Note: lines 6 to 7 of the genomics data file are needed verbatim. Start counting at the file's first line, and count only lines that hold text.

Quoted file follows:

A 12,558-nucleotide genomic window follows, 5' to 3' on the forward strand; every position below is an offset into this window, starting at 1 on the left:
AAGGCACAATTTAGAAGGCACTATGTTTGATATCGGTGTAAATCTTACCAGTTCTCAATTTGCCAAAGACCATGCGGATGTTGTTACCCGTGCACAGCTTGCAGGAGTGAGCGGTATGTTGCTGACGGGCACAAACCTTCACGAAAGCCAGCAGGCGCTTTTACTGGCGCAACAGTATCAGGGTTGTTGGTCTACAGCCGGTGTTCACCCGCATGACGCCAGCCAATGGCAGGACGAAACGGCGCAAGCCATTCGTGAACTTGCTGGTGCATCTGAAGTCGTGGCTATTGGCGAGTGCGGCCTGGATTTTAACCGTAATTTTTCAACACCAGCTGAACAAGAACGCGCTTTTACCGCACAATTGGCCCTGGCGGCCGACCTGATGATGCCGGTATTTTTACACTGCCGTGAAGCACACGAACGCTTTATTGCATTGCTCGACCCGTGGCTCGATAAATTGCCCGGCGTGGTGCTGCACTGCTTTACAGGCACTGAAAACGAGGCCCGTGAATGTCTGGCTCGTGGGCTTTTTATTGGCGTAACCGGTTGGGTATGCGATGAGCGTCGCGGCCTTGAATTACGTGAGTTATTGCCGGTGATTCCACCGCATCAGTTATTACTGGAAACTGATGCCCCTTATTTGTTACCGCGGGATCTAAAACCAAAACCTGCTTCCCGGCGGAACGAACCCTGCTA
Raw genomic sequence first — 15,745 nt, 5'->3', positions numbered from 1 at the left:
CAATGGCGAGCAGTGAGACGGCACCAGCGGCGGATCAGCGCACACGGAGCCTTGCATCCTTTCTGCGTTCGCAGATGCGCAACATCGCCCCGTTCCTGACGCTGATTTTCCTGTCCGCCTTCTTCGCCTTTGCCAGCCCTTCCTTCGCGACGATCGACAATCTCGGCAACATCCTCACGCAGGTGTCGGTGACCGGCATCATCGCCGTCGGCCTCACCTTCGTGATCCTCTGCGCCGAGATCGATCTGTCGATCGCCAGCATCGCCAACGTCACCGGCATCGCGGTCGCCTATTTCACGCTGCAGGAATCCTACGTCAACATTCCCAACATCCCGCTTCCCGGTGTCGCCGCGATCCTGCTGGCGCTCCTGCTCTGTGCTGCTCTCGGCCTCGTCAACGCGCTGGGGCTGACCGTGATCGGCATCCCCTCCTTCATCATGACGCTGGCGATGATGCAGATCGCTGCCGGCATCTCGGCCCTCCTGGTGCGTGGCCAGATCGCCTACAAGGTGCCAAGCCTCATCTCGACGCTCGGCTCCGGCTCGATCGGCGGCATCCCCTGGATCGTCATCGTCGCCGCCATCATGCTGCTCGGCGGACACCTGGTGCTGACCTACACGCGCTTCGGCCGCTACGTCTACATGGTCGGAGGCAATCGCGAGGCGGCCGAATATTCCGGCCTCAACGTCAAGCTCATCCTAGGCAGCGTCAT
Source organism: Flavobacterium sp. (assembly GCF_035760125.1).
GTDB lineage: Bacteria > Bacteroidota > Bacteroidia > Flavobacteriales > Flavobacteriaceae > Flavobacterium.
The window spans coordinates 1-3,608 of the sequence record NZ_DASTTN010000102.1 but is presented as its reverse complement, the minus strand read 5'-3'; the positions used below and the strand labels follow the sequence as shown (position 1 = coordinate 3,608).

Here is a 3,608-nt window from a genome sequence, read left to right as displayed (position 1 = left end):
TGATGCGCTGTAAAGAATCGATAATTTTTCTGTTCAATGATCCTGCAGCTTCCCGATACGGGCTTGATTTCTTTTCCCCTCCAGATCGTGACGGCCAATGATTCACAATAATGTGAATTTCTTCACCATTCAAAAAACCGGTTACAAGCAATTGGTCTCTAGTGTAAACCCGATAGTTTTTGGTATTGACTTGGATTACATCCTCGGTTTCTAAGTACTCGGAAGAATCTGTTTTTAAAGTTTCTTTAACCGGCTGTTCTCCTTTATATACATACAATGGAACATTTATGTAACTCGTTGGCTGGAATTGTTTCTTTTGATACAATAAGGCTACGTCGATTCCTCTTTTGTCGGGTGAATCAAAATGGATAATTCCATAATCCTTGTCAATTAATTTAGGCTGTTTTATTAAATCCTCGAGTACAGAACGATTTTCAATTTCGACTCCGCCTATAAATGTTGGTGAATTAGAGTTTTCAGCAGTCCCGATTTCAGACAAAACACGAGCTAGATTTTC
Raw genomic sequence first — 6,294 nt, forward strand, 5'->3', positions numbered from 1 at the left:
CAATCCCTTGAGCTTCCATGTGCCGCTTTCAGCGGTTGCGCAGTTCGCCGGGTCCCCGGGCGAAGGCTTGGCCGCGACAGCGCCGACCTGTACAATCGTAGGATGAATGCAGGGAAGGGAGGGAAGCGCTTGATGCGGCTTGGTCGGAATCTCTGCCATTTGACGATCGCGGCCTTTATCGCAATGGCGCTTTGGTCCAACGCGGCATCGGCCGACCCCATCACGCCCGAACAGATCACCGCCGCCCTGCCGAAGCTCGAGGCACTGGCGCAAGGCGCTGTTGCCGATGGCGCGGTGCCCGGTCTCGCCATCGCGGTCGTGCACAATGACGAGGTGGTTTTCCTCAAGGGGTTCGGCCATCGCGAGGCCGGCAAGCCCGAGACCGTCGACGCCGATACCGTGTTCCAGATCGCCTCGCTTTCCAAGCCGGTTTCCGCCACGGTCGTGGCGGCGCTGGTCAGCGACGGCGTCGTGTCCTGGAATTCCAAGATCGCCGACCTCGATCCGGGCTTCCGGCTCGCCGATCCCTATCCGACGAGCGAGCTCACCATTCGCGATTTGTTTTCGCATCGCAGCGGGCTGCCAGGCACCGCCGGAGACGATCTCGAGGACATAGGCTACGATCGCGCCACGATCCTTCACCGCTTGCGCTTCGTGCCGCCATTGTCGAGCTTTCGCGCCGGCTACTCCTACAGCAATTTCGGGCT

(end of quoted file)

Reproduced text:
GTDB lineage: Bacteria > Bacteroidota > Bacteroidia > Flavobacteriales > Flavobacteriaceae > Flavobacterium.
The window spans coordinates 1-3,608 of the sequence record NZ_DASTTN010000102.1 but is presented as its reverse complement, the minus strand read 5'-3'; the positions used below and the strand labels follow the sequence as shown (position 1 = coordinate 3,608).